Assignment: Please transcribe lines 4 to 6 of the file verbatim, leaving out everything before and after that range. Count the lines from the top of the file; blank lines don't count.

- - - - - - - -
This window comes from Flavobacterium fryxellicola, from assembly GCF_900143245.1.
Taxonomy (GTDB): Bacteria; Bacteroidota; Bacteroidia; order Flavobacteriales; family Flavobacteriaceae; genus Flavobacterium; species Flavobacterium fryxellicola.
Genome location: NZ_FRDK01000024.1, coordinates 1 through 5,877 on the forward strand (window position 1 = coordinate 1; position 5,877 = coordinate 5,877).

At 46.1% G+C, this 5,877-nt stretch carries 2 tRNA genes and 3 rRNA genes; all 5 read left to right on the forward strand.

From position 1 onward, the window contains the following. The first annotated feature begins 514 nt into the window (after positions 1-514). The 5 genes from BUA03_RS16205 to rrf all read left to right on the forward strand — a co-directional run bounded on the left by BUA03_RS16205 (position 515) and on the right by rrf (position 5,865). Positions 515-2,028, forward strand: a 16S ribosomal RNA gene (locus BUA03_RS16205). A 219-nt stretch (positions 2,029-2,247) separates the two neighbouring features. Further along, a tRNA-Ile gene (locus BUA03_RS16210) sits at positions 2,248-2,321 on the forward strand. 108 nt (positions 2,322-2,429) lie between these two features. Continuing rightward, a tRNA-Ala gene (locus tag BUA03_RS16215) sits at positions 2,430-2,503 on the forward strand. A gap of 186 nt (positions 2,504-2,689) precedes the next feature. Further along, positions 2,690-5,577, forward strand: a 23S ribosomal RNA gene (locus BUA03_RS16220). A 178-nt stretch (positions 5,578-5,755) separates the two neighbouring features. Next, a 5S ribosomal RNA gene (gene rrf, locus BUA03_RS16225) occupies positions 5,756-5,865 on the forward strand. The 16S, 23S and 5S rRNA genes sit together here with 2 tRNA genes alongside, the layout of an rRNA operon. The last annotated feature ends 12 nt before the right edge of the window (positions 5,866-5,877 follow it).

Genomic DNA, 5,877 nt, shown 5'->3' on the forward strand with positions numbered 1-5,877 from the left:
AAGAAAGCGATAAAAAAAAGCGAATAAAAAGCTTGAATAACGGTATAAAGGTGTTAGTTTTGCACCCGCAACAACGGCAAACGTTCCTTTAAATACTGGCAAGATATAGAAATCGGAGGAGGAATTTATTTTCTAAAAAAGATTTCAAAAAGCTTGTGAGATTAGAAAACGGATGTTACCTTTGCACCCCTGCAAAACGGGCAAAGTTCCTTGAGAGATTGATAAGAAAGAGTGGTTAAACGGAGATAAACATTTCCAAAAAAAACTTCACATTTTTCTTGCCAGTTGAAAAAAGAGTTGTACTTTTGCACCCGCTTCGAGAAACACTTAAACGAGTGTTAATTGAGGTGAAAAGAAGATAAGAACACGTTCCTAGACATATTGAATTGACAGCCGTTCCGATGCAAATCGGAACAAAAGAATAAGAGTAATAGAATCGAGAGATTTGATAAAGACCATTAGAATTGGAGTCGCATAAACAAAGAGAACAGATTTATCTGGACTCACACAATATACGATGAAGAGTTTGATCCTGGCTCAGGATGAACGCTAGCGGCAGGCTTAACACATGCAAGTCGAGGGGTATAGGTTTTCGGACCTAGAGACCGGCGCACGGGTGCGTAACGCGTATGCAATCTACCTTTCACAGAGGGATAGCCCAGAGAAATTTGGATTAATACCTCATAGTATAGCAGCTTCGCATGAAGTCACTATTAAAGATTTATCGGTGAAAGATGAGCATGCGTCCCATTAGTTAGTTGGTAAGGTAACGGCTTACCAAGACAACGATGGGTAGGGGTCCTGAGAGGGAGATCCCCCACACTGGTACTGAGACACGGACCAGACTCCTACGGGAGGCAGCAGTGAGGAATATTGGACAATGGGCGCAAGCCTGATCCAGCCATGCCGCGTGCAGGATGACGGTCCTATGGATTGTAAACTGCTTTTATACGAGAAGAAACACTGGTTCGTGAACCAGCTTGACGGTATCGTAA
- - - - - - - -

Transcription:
At 46.1% G+C, this 5,877-nt stretch carries 2 tRNA genes and 3 rRNA genes; all 5 read left to right on the forward strand.

From position 1 onward, the window contains the following. The first annotated feature begins 514 nt into the window (after positions 1-514). The 5 genes from BUA03_RS16205 to rrf all read left to right on the forward strand — a co-directional run bounded on the left by BUA03_RS16205 (position 515) and on the right by rrf (position 5,865). Positions 515-2,028, forward strand: a 16S ribosomal RNA gene (locus BUA03_RS16205). A 219-nt stretch (positions 2,029-2,247) separates the two neighbouring features. Further along, a tRNA-Ile gene (locus BUA03_RS16210) sits at positions 2,248-2,321 on the forward strand. 108 nt (positions 2,322-2,429) lie between these two features. Continuing rightward, a tRNA-Ala gene (locus tag BUA03_RS16215) sits at positions 2,430-2,503 on the forward strand. A gap of 186 nt (positions 2,504-2,689) precedes the next feature. Further along, positions 2,690-5,577, forward strand: a 23S ribosomal RNA gene (locus BUA03_RS16220). A 178-nt stretch (positions 5,578-5,755) separates the two neighbouring features. Next, a 5S ribosomal RNA gene (gene rrf, locus BUA03_RS16225) occupies positions 5,756-5,865 on the forward strand. The 16S, 23S and 5S rRNA genes sit together here with 2 tRNA genes alongside, the layout of an rRNA operon. The last annotated feature ends 12 nt before the right edge of the window (positions 5,866-5,877 follow it).

Genomic DNA, 5,877 nt, shown 5'->3' on the forward strand with positions numbered 1-5,877 from the left: